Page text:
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Four beautiful waterfalls, fields of innumerable termite mounds, and unusual sandstone formations -- these are some of the attractions of the Litchfield National Park.
This national park is 146 square km in area and is reached by an easy two hour drive of 115 km from Darwin.
The Litchfield National Park is owered over by the huge sandstone Tabletop Range and escarpment. The top of this Range is a plateau with water springs which supply water for the Litchfield's four waterfalls (Florence Falls, Tolmer Falls, Tjaynera Falls, and Wangi Falls) which tumble over the edges of the plateau.
Swimming is believed to be safe inside the Litchfield National Park as the area is virtually crocodile-free. (Before you go swimming, always check if the situation has changed there and if swimming is still safe.) Note that the Reynolds River and beyond does have saltwater crocodiles.
Some of the important features of the Litchfield National Park include:
-- Magnetic Termite Mounds
These grey coloured tombstone-like structures dot the landscape of the black-soil plains. They are all aligned north-south and are occupied by termites. They are often erroneously referred to as anthills: they are not built or occupied by ants but by termites.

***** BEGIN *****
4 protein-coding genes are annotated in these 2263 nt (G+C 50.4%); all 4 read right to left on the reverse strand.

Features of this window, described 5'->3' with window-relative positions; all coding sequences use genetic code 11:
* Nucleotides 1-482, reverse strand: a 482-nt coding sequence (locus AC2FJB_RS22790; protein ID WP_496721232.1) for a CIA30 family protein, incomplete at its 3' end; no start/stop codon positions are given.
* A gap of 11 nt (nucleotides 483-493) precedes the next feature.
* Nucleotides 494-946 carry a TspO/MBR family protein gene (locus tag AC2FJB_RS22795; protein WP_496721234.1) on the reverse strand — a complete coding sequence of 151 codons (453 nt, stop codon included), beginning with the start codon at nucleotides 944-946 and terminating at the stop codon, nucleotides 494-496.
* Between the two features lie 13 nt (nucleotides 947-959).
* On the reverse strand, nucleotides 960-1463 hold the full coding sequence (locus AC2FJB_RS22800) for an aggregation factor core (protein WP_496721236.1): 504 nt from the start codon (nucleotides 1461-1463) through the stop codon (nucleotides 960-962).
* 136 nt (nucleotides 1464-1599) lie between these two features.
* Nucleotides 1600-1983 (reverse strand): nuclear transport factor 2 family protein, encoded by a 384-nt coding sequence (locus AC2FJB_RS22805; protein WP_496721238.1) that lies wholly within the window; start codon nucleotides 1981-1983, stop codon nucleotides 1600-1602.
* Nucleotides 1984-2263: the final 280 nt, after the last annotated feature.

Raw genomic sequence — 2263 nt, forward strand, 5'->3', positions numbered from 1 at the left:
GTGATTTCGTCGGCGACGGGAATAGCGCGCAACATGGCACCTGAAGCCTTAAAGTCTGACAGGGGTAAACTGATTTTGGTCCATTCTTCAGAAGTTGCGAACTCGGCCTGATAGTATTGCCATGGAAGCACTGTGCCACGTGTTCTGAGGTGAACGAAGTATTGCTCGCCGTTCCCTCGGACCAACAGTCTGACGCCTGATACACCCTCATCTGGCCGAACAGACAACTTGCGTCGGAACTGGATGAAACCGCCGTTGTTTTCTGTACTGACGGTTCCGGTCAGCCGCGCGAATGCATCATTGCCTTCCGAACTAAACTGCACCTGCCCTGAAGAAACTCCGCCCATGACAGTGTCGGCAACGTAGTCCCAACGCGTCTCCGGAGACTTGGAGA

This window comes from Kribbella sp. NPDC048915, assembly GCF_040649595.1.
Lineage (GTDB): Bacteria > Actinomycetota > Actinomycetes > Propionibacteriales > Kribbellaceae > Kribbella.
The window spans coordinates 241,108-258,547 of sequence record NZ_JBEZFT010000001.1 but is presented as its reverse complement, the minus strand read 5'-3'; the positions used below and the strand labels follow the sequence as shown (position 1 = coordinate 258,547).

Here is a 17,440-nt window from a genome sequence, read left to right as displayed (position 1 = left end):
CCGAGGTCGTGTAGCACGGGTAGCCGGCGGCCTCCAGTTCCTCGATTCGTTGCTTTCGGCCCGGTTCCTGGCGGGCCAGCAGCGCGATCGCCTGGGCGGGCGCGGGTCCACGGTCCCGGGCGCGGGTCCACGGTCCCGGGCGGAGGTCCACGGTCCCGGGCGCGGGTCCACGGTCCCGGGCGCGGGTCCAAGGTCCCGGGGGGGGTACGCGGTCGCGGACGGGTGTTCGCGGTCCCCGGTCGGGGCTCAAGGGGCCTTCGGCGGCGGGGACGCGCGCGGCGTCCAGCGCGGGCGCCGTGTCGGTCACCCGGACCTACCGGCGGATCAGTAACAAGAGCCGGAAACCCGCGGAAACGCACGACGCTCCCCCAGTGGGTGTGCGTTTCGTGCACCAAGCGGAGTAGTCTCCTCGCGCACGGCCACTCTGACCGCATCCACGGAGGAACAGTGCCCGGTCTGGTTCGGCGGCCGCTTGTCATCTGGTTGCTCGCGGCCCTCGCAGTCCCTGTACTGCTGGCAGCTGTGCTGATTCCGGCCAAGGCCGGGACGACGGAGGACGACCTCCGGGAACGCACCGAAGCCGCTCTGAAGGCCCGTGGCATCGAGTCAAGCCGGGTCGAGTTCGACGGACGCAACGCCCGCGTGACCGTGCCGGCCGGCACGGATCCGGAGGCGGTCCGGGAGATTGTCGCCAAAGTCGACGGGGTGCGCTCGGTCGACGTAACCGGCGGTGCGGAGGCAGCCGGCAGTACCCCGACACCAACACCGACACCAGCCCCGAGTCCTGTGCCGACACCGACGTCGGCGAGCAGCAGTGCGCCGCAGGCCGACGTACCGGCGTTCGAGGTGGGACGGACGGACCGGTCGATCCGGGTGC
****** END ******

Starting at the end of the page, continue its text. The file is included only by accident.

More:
-- Florence Falls and Buley Rock Holes
The Florence Falls are 20 metres high and have a spectacular lookout and a great swimming hole.
-- The Lost City
This "city" is a jumble of weathered stone formations that for some imaginative souls ressemble ruined buildings.
-- Tabletop Swamp
A small paperbark-fringed wetlands with a small population of waterbirds.
-- Tolmer Falls
Another of the four waterfalls of the Litchfield National Park. There is a splendid view over tropical woodlands from these falls and there are rockpools located above the falls. The endangered Orange Horseshoe Bat lives in caves in the vicinity.
-- Blythe Homestead Ruins and Tjaynera Falls
A little bit of colonial history may be seen in the Blythe Homestead that was found in 1929 and now lies in ruins. Nearby you can visit the Tjaynera Falls/Sandy Creek.
-- Wangi Falls
The Wangi Falls are the most popular of the Litchfield National Park's waterfalls. They feature a beautiful plunge pool that is a great swimming spot. Fruitbats, goannas and kites all inhabit this area.
-- Petherick's Rain Forest
Also known as the Cascade Wilderness Park, this rain forest is a privately-owned area with a gorge, some thermal springs, waterfalls, and the wreck of a Spitfire fighter that crashed here during the Second World War.
-- Walker and Bamboo Creeks
Walker Creek has some rock pools and a camping area. Near Bamboo Creek you can see the ruins of tin mines dating from the 1940s.
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Author: David Paul Wagner
(David Paul Wagner on Google+)